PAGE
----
Want To Kill A Conversation? Ask Someone What They Do

Want To Kill A Conversation? Ask Someone What They Do

When you're introduced to someone for the first time, after you shake hands and exchange names, what's the first thing you ask? More likely than not, your default question is: "What do you do?"

We tend to drop this heavy question into conversation before almost anything else has been said, as a way to quickly gather information and start forming an image of the person we're speaking with. While the inquiry might seem harmless, it perpetuates a dangerous habit: The tendency to associate who we are with what we do.

"What do you do?" is the mother of loaded questions. According to Elizabeth Spiers, former editor-in-chief of the New York Observer, the traditional conversation-starter comes with a whole lot of other implicit questions, like "How much money do you make?" "Is what you do significant?" and "Do we have anything in common?"

For those who take pride in their title and the organization they work for, the question may come as a welcome opportunity to assert their status, and a chance to align who they are with the prestige of what they do. And for those who don't, it's simply a bad way to start a conversation.

"There is some refuge in institutional affiliation, as there is in certain job titles," Spiers wrote in a Medium blog post in May. "But what do all of these things really say about who we are? There’s a danger in conflating work with self, even if work has consumed everything we do."

And this points to the real problem. In our ambitious, success-driven culture, many of us do consider the person we are to be practically one and the same with the work we do -- and could use a reminder that, simply, we are not our jobs.

Of course, it's ideal for your work to be a reflection of who you are and a forum for self-expression. But when we lean on our careers as our main source of personal identity and validation, we risk associating the self entirely with the work we do. And it's a dangerous association -- one that leaves us feeling lost and empty when, inevitably, we leave our jobs and are forced to look elsewhere for a sense of worth.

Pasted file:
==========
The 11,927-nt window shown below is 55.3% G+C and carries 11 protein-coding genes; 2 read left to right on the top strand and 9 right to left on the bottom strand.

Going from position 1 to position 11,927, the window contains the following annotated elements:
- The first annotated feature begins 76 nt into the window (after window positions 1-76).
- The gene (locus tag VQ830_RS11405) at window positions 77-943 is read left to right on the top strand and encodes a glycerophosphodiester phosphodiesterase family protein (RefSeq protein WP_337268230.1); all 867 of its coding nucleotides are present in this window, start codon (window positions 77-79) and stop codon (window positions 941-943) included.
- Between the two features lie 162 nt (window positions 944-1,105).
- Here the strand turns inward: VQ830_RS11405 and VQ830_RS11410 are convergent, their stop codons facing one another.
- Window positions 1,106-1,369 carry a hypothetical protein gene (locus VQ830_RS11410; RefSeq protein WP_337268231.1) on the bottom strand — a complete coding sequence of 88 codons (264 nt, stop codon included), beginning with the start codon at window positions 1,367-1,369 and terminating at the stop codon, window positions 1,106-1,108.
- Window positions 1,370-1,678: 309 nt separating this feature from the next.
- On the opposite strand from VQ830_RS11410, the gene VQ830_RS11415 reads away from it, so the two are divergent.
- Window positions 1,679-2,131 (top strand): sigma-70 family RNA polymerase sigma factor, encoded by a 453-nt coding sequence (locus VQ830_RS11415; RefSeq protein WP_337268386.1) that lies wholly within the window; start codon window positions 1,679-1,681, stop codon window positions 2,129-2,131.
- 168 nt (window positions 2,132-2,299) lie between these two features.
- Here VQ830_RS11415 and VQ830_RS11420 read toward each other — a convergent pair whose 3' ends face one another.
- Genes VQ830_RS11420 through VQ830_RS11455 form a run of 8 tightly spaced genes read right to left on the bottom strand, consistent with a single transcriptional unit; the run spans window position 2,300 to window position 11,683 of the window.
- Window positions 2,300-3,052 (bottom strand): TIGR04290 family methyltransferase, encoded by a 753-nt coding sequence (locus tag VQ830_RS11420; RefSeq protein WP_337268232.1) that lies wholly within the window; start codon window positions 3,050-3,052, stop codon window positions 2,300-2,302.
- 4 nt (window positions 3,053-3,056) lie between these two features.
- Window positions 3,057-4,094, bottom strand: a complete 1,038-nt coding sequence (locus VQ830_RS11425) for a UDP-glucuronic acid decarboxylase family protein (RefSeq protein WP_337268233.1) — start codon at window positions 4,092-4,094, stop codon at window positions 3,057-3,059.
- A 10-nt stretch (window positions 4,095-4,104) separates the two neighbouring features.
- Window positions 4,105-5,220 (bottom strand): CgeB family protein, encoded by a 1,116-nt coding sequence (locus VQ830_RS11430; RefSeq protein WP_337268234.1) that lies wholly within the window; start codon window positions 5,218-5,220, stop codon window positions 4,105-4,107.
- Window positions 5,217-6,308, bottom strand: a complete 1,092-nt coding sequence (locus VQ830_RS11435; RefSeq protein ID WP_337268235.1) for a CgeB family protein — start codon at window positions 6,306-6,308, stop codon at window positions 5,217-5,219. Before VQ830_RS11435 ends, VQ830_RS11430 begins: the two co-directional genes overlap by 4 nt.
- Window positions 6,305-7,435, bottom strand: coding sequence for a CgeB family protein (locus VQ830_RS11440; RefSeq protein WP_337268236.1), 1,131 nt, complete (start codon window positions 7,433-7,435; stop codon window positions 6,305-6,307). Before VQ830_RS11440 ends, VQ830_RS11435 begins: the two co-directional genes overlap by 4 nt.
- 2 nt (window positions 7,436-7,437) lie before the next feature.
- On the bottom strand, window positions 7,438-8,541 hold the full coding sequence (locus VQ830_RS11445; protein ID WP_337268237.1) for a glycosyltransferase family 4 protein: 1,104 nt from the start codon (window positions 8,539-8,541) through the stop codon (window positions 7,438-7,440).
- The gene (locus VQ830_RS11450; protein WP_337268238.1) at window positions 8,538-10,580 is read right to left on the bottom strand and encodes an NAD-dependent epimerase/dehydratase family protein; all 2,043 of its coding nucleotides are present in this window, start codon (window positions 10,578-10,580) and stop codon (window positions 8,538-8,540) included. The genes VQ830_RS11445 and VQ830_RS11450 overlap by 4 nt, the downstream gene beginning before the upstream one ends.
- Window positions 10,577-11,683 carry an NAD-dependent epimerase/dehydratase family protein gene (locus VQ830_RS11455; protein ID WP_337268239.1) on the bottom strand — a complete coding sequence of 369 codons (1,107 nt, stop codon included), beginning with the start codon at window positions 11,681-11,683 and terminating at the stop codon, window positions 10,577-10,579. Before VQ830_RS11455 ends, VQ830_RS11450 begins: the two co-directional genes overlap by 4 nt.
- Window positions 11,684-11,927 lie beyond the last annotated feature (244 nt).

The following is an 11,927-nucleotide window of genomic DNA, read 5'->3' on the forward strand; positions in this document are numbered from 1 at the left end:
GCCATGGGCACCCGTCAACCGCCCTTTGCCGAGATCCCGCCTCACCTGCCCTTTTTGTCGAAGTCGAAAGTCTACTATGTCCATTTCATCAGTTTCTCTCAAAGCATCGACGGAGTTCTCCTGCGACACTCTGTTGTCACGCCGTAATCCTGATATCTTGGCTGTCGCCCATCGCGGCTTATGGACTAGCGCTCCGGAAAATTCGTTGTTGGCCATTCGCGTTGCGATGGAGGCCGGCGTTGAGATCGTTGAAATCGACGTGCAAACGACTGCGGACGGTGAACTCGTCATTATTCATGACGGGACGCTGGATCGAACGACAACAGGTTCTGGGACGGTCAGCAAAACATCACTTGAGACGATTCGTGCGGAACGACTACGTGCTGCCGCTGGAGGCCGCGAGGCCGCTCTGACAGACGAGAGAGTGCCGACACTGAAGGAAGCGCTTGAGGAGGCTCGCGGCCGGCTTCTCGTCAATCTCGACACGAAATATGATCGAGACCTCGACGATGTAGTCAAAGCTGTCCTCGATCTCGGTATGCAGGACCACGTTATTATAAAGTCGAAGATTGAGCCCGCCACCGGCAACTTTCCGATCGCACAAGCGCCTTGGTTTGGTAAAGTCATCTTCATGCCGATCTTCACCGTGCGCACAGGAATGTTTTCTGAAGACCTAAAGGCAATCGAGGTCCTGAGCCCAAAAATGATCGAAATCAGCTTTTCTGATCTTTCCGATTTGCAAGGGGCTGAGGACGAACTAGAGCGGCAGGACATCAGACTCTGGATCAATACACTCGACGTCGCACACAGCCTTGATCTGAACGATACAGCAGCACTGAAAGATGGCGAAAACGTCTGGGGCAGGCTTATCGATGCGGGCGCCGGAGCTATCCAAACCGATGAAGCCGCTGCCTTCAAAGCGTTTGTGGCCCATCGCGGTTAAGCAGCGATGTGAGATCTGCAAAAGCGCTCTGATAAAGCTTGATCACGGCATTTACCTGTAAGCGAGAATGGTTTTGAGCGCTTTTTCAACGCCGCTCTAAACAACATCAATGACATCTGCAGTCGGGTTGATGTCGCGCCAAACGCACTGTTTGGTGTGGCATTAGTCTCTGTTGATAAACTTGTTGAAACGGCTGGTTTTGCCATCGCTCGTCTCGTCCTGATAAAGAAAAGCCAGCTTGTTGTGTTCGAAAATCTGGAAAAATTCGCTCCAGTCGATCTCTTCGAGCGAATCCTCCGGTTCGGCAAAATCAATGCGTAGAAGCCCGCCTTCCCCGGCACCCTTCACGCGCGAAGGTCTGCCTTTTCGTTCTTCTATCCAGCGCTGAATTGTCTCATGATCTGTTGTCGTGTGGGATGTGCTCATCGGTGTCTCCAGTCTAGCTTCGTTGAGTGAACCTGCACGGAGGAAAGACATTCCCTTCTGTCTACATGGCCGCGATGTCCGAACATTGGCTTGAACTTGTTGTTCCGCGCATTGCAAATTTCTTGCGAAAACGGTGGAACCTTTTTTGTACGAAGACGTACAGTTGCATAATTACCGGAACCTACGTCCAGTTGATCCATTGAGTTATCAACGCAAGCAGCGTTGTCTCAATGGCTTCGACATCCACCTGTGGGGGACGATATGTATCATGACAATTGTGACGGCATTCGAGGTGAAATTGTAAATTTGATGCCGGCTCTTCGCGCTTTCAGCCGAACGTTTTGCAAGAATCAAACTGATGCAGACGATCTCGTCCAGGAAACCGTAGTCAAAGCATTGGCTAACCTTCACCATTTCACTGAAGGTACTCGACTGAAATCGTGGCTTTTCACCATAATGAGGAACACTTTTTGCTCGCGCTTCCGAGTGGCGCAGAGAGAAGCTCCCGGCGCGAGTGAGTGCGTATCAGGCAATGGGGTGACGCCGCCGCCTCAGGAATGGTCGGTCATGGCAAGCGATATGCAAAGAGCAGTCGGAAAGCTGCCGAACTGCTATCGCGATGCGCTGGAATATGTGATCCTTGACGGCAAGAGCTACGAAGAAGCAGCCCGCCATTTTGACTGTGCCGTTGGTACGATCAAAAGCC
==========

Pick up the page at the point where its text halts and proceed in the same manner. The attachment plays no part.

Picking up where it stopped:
"When I left my job, it devastated me. I couldn’t just rally and move on," Erin Callan, former chief executive officer of Lehman Brothers, wrote in a New York Times op-ed. "I did not know how to value who I was versus what I did. What I did was who I was."

Similarly, entrepreneur Ellen Huerta experienced something of an identity crisis when she left her glossy job at Google.

In a recent HuffPost blog, "Why I Left Google," Huerta describes the process of letting go of her job:

When I sat down and really thought about why I was resisting, I realized something about myself that I didn't like, something that I'm ashamed to even admit now. The main reason I was resisting was because I would be giving up the safety and prestige associated with life as a Googler. When I reflected more, I realized that external recognition had unfortunately become a primary motivator for me.

The problem is not in asking others what they do and sharing our own vocations, but in taking the answer as a foundation marker of a person's character and identity. And much like launching into a monologue about how busy or stressed you are when asked about your day, diving right into "what do you do" can be a surefire way to prevent yourself from making a real connection with the person you're speaking to.

Some people love what they do and find deep meaning in their careers, while others are happy to have jobs that pay the bills so that they can pursue their passions outside work. And still others have not had the freedom and financial means to pursue meaningful careers. In any case, who we are is a far more complex and wonderful thing that what we do.

Chuck Palahniuk may have described it best in Fight Club: “You are not your job, you're not how much money you have in the bank. You are not the car you drive. You're not the contents of your wallet... You are all singing, all dancing crap of the world.”

There are a million ways to start a conversation. If you're not sure how, here are a few ideas about to get things rolling:

  • Give a compliment
  • Comment on something awkward about the situation you're both in
  • Launch right into a funny story and hope for the best

What's your favorite way to start a conversation with someone you just met? Let us know in the comments.

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